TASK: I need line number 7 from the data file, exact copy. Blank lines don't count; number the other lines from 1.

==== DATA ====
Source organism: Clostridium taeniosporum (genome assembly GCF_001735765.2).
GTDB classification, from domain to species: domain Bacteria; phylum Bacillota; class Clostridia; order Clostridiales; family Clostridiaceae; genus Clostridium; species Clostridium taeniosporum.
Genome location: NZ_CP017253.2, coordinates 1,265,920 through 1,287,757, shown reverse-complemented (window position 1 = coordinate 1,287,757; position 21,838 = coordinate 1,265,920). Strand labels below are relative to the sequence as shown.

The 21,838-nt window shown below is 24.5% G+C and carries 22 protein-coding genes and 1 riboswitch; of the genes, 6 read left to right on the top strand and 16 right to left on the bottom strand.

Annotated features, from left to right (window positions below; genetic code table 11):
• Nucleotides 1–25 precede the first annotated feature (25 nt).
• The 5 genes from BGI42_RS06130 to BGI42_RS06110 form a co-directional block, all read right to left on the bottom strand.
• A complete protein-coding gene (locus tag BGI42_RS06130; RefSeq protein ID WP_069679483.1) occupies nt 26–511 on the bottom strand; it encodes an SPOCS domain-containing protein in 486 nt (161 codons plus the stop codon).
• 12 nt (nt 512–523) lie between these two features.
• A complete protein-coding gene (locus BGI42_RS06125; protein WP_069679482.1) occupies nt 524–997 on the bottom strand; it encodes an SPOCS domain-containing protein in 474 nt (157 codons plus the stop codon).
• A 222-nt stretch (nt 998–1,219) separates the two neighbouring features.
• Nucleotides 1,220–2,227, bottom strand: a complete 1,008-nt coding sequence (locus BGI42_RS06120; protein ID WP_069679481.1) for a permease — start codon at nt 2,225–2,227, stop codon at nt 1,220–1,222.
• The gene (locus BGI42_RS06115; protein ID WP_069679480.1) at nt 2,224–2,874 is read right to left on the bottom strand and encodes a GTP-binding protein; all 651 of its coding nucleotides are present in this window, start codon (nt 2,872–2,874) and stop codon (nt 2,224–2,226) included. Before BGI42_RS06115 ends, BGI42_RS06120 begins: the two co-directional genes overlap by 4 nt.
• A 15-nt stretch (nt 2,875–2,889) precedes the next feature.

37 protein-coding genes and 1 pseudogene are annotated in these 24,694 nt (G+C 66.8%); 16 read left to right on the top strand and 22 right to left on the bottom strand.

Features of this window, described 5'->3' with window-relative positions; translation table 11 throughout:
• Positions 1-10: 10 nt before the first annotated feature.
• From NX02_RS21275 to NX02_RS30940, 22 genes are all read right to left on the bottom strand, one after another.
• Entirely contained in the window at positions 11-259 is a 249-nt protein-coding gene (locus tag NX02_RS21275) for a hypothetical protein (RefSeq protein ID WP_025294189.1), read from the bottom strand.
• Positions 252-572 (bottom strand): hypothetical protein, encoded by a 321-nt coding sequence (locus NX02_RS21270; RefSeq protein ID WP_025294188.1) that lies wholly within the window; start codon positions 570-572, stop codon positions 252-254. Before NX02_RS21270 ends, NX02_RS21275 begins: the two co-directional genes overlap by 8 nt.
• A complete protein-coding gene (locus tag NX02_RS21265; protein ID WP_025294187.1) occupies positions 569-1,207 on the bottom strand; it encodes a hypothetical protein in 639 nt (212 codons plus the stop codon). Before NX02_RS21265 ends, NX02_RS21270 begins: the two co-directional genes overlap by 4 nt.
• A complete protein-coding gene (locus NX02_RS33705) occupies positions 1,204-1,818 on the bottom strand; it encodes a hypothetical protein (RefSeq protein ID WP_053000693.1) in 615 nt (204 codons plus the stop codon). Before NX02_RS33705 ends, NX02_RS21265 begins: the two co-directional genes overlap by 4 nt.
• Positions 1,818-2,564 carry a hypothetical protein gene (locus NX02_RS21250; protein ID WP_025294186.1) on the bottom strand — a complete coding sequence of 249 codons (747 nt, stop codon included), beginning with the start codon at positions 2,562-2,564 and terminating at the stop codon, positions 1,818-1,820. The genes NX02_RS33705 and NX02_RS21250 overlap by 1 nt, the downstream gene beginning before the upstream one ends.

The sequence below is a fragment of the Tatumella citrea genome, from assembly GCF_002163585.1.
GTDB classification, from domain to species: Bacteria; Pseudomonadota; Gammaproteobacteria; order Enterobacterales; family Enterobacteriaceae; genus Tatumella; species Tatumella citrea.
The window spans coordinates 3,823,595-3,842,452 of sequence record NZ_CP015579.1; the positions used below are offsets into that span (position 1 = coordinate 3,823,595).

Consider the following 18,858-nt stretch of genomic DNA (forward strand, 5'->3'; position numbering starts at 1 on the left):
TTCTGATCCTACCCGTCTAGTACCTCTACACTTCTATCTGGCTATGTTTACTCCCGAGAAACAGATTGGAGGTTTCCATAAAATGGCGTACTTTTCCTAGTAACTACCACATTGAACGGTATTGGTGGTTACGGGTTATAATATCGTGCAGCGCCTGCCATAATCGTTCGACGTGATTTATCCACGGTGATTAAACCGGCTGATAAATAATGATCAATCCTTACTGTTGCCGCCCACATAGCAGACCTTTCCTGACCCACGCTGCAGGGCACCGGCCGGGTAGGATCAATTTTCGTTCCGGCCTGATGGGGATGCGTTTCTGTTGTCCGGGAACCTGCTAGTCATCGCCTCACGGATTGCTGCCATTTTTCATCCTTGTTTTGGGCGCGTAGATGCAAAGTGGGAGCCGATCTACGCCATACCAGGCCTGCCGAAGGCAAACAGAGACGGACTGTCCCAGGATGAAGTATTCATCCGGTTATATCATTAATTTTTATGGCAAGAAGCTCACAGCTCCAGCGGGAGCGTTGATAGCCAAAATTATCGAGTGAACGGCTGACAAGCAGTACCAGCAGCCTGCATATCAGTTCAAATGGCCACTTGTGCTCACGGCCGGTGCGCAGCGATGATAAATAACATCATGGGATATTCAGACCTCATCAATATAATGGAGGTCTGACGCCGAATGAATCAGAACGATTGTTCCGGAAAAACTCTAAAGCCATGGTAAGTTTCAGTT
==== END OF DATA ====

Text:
• The 5 genes from BGI42_RS06130 to BGI42_RS06110 form a co-directional block, all read right to left on the bottom strand.